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Paracetamol (Calpol®) for Children 0-2 Years Old

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Paracetamol (Calpol®) for Children 2-6 Years Old

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Paracetamol (Calpol®) for Children 6-12 Years Old

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Paracetamol Calpol Infant Drops

Paracetamol (Calpol®) for Children 0-2 Years Old

  • Infant Drops Suspension
  • 0-2 Years
  • Fast & effective relief for fever and pain

  • Paracetamol
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Paracetamol Calpol 2-6

Paracetamol (Calpol®) for Children 2-6 Years Old

  • Suspension
  • 2-6 Years
  • Fast & effective relief for fever and pain

  • Paracetamol
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Paracetamol Calpol 6-12

Paracetamol (Calpol®) for Children 6-12 Years Old

  • Suspension
  • 6-12 Years
  • Fast & effective relief for fever and pain

  • Paracetamol
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PanaCool Children's Cooling Patch

PanaCool Children's Cooling Patch

  • Children's Cooling Patch
  • 1-12 Years
  • For express cooling action

  • L-Methol, Tween 80, Sodium Polyacrylate, Glycerin, Tartaric Acid, Polyviny Alcohol, Sodium Polyacrylate Starch, Propylene Glycol, Methylparaben, Propylparaben, Polyvinylpyrrolidone, FD&C Blue No. 1, Purified Water

Period Pain

For girls and women, the menstrual cycle is the natural process that happens every month as the body prepares itself for pregnancy. During this time when the lining of the womb is being shed, it’s perfectly normal to experience some cramping pain in the lower abdomen. Occasionally, there may be some pain in the lower back and the top of your legs.

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Tips For Managing Menstrual Pain

Nine out of every ten girls and women have pain around the time of their period. The good news is that there are plenty of ways to help ease period pain.75,76

What is menstrual pain?

Menstrual pain is perfectly normal and usually felt in the lower part of the abdomen, and occasionally in the lower back and at the top of your legs.16

The pain typically starts around the same time as menstrual bleeding or just before. It can last for around a day, although some may suffer for a couple of days. For many girls and women the pain can be tolerated, but sometimes the pain will be so severe that it stops them from going to school or work.16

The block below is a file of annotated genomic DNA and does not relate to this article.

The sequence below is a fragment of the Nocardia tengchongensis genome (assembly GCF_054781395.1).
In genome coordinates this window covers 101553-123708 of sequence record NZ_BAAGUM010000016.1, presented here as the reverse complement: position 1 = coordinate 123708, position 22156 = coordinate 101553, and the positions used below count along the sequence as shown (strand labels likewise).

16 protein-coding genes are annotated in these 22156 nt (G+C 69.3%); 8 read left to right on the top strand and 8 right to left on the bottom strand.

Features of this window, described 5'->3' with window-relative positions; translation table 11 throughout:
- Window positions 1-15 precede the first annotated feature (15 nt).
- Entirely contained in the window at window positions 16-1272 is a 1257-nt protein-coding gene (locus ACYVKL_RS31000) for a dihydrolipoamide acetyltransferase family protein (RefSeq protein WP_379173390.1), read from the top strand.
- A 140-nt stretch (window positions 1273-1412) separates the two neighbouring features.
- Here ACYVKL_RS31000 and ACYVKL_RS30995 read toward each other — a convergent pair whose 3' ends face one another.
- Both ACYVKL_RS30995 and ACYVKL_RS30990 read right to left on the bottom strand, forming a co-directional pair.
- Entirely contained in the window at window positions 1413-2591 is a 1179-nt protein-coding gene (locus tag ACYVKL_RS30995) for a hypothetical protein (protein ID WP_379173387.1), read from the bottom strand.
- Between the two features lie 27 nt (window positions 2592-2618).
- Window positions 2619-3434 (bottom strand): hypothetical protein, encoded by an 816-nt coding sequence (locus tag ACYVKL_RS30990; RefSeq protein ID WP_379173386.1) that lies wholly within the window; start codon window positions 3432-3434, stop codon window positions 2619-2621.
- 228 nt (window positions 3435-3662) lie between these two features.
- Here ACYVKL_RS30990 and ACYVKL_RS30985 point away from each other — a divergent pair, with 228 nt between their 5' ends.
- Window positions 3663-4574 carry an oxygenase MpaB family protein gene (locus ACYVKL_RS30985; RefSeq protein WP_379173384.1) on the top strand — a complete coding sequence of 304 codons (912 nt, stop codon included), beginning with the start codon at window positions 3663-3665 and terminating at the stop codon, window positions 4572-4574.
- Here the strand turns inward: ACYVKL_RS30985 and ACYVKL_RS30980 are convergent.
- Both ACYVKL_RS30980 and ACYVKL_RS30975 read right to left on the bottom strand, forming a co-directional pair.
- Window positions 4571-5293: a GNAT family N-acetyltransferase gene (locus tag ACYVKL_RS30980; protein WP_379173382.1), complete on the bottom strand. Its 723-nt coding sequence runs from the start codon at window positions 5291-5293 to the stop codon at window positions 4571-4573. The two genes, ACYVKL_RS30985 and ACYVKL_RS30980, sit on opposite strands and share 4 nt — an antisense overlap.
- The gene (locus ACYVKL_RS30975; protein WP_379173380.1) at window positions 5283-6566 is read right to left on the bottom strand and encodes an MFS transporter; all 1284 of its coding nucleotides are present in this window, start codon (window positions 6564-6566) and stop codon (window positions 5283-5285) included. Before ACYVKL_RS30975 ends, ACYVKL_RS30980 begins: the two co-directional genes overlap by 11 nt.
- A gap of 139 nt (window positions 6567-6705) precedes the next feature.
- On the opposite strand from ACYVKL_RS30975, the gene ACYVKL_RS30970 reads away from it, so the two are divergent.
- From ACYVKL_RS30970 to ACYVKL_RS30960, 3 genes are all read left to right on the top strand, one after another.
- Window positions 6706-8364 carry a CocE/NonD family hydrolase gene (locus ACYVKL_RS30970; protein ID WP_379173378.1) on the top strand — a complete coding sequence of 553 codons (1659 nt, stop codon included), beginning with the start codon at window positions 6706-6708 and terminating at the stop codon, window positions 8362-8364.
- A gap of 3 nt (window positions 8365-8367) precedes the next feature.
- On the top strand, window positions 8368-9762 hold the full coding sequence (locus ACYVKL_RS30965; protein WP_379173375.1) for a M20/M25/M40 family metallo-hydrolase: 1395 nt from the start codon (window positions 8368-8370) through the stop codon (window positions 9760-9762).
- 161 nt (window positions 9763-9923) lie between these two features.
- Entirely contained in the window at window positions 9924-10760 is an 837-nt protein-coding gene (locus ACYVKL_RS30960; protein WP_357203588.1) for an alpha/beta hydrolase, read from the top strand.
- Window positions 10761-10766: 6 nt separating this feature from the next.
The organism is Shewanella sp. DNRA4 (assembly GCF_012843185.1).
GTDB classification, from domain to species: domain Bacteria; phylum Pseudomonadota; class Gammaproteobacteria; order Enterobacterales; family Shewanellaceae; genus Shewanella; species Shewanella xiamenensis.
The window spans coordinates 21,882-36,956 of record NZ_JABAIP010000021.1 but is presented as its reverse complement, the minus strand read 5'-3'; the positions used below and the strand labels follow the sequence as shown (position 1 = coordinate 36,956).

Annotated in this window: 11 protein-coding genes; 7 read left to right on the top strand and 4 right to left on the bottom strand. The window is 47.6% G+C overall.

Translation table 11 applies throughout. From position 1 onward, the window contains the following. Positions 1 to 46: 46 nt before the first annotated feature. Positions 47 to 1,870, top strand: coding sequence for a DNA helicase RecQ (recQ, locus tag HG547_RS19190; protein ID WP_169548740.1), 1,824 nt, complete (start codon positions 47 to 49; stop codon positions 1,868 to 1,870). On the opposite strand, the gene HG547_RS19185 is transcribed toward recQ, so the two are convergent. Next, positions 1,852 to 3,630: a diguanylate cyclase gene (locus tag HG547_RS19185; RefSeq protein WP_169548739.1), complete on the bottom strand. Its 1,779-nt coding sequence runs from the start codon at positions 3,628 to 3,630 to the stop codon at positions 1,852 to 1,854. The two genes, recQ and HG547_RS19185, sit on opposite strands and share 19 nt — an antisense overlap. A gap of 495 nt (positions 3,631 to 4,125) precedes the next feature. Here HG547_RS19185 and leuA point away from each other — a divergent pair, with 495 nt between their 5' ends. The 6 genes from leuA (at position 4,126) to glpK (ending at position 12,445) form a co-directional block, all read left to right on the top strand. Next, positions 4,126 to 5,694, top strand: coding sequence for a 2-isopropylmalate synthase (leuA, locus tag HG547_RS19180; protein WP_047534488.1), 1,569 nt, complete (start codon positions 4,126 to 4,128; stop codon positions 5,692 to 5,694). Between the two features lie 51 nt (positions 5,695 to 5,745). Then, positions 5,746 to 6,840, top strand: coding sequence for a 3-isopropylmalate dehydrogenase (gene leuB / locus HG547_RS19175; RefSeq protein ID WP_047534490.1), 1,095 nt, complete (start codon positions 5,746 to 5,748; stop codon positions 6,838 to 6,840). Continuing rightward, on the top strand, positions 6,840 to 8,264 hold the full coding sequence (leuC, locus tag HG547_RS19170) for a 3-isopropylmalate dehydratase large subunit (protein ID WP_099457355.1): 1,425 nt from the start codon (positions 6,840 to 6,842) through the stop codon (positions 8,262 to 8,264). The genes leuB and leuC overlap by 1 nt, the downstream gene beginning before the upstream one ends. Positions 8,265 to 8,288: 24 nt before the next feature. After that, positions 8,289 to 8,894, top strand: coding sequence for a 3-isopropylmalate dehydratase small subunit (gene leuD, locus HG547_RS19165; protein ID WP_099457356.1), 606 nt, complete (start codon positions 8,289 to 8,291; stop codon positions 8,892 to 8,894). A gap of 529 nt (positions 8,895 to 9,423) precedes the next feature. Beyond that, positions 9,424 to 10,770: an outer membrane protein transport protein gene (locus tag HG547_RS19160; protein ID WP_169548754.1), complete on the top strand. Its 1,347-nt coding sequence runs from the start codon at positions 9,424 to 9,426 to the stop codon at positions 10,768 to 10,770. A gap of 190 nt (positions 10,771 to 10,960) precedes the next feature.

Here are a few tips to help ease the pain:

Heat

Applying a little bit of heat to the abdomen can help ease menstrual pain. Try a heat patch or resting a hot water bottle on the abdomen.16,20

Exercise

There’s some evidence to suggest that exercise may help to reduce menstrual pain.77

Massage

Some people use massage to ease their body aches and pains. Try massaging the painful area of the abdomen with gentle, circular motions.17

Easing pain with medicines

For effective, temporary pain relief, try over-the-counter pain relief such as paracetamol, NSAIDs or aspirin. These have been shown to help relieve period pain and research shows that medicines containing 500mg paracetamol plus 65mg caffeine are more effective than paracetamol alone.18,19

When to see a doctor

If you have any concerns about menstrual pain, seek your pharmacist or doctor for advice, especially if you experience any of the following:

  • severe pain
  • abdominal pain even when it’s not your menstrual period
  • an abnormal discharge from the vagina, especially if it is thick or smelly
  • a fever and pelvic pain

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What Causes Menstrual Pain?

The menstrual cycle is the natural process that happens once every month as the body prepares itself for pregnancy. At the start of each cycle, the uterus begins to develop a soft lining of blood-rich tissue in preparation for an egg that will be released from the ovaries (this is called ovulation).15

If fertilised, the egg would develop into a baby. If fertilisation does not occur, then the blood-rich lining of the womb is shed as it’s no longer needed. This is called a period, or menstruation.15

Managing Fever

The body’s normal temperature is around 37 degrees Celsius (°C), however it can vary according to the time of day. If your temperature is over 38°C when measured orally, then you are considered to have a fever.

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